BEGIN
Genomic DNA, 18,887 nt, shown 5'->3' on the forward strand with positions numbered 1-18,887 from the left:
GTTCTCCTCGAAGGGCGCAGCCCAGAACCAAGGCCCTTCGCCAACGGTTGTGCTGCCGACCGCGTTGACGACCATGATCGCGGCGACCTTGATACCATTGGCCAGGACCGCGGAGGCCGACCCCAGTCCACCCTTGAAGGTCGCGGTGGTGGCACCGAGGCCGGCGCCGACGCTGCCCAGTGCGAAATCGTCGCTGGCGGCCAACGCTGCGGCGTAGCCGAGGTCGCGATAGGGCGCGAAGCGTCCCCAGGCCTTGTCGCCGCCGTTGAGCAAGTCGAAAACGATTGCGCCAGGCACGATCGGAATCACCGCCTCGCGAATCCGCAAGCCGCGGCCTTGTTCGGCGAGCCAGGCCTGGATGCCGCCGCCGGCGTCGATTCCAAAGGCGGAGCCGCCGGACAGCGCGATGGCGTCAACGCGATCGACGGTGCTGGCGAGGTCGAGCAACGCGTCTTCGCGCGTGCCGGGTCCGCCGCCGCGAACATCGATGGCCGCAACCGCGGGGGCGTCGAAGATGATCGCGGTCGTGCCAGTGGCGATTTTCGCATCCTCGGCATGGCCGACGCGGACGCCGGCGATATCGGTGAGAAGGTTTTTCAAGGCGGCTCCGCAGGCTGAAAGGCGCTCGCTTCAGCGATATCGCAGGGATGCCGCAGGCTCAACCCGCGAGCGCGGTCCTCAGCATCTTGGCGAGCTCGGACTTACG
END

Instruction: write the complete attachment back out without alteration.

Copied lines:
Genomic DNA, 18,887 nt, shown 5'->3' on the forward strand with positions numbered 1-18,887 from the left:
GTTCTCCTCGAAGGGCGCAGCCCAGAACCAAGGCCCTTCGCCAACGGTTGTGCTGCCGACCGCGTTGACGACCATGATCGCGGCGACCTTGATACCATTGGCCAGGACCGCGGAGGCCGACCCCAGTCCACCCTTGAAGGTCGCGGTGGTGGCACCGAGGCCGGCGCCGACGCTGCCCAGTGCGAAATCGTCGCTGGCGGCCAACGCTGCGGCGTAGCCGAGGTCGCGATAGGGCGCGAAGCGTCCCCAGGCCTTGTCGCCGCCGTTGAGCAAGTCGAAAACGATTGCGCCAGGCACGATCGGAATCACCGCCTCGCGAATCCGCAAGCCGCGGCCTTGTTCGGCGAGCCAGGCCTGGATGCCGCCGCCGGCGTCGATTCCAAAGGCGGAGCCGCCGGACAGCGCGATGGCGTCAACGCGATCGACGGTGCTGGCGAGGTCGAGCAACGCGTCTTCGCGCGTGCCGGGTCCGCCGCCGCGAACATCGATGGCCGCAACCGCGGGGGCGTCGAAGATGATCGCGGTCGTGCCAGTGGCGATTTTCGCATCCTCGGCATGGCCGACGCGGACGCCGGCGATATCGGTGAGAAGGTTTTTCAAGGCGGCTCCGCAGGCTGAAAGGCGCTCGCTTCAGCGATATCGCAGGGATGCCGCAGGCTCAACCCGCGAGCGCGGTCCTCAGCATCTTGGCGAGCTCGGACTTACG